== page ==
CAIR’s Curious Complaint

March 5, 2009

CAIR’s Curious Complaint

By Robert Spencer
FrontPageMagazine.com | Thursday, March 05, 2009

The notorious Islamic advocacy group the Council on American-Islamic Relations (CAIR) claims that American Muslims have renewed “feelings of anger, disillusionment and mistrust” toward the FBI. And why? Because the Feds placed a spy in the Islamic Center of Irvine, California, to gather information about a brother-in-law of Osama bin Laden’s bodyguard, Ahmadullah Niazi. That spy, according to the Associated Press, “recorded Niazi on multiple occasions talking about blowing up buildings, acquiring weapons and sending money to the Afghan mujahadeen.”

So what could be the problem? If CAIR is really the moderate organization that it claims to be, abhorring terrorism, rejecting any attempt to use Islamic teaching to incite to violence, and proudly embracing American values and the American system, shouldn’t it be applauding the FBI’s bold and daring initiative in apprehending Niazi?

Yet instead, CAIR huffed in a statement that “infiltrating mainstream mosques the way FBI informants infiltrate white supremacist groups illustrates the FBI’s perception of American Muslims as a community that must be constantly monitored, instead of being treated as an equal partner in fighting crime and terrorism.”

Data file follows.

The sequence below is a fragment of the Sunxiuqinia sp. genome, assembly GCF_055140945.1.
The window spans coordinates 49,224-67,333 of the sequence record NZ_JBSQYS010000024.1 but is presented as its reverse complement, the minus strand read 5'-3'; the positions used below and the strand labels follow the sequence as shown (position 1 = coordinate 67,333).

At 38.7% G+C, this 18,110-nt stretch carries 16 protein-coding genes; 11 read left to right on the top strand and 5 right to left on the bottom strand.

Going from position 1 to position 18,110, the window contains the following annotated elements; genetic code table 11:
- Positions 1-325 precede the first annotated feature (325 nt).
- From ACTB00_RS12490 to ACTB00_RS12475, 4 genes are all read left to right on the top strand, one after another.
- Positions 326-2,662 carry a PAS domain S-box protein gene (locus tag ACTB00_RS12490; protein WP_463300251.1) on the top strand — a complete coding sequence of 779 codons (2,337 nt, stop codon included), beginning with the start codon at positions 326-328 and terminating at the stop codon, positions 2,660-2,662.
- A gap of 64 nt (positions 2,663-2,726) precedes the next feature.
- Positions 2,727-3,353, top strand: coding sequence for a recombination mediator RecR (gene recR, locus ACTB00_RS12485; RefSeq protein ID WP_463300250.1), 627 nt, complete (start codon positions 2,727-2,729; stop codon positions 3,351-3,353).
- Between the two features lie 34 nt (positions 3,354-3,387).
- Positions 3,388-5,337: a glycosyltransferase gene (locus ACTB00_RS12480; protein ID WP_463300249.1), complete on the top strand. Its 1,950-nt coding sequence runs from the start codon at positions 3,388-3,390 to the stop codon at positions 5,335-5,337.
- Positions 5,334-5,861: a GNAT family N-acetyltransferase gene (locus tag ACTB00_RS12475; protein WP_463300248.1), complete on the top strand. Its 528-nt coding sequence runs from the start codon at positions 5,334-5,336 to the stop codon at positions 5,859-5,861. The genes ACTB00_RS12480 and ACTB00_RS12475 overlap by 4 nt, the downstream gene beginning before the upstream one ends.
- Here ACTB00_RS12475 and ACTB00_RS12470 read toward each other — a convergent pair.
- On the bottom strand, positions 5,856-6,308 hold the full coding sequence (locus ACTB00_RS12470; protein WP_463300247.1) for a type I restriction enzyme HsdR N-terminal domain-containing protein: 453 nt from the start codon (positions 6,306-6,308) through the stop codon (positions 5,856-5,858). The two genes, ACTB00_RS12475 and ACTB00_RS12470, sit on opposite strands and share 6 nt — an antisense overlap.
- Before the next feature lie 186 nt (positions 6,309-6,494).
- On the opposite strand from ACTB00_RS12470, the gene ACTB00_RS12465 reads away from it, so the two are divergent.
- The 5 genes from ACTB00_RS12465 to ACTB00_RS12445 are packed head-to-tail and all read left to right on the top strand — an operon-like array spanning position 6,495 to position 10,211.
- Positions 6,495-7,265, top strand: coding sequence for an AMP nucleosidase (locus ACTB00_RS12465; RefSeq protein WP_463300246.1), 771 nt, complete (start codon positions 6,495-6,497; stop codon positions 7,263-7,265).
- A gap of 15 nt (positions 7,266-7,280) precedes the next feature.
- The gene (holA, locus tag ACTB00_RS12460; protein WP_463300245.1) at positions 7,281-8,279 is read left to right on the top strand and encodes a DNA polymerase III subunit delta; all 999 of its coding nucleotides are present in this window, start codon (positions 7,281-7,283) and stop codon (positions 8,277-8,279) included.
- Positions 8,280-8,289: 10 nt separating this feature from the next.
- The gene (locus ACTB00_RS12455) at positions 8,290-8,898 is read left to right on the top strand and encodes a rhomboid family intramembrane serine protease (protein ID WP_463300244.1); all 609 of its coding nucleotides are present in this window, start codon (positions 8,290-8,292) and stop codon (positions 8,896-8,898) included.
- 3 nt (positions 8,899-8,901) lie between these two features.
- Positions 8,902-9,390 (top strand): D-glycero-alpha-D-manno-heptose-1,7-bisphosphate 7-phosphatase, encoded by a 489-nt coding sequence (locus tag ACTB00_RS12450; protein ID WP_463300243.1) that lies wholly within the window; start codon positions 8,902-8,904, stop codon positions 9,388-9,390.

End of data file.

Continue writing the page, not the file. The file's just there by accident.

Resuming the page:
CAIR is grasping at straws here in trying to give the impression that the FBI has an unwarranted “perception of American Muslims as a community that must be constantly monitored,” when in fact its spying operation yielded recordings of an Islamic jihadist talking on “multiple occasions” about “blowing up buildings, acquiring weapons and sending money to the Afghan mujahadeen.” Didn’t Ahmadullah Niazi show by saying such things that monitoring him was entirely justified? Would CAIR have preferred that the FBI did not send an informant into the Islamic Center of Irvine, and that it never became aware that Niazi was talking there about sowing death and mayhem in the name of Islamic jihad?

“What matters to the FBI,” according to its former counterterrorism chief.

Robert Blitzer, “is preventing a massive attack that might be planned by some people…using the mosque or church as a shield because they believe they’re safe there. That is what the American people want the FBI to do. They don’t want some type of attack happening on U.S. soil because the FBI didn’t act on information.”

It’s interesting to examine that statement in light of CAIR’s complaints. Blitzer has made clear what matters to the FBI. But what matters to CAIR? Does this self-described “leading advocate for justice and mutual understanding” also wish to prevent “a massive attack that might be planned” in a mosque? There are precedents – most notably the first World Trade Center bombing in 1993, which was largely planned in mosques. Prosecutor Andy McCarthy recalls that “the recruiting went on in the mosque, a lot of the instruction went on in the mosque, we even had gun transactions in there.”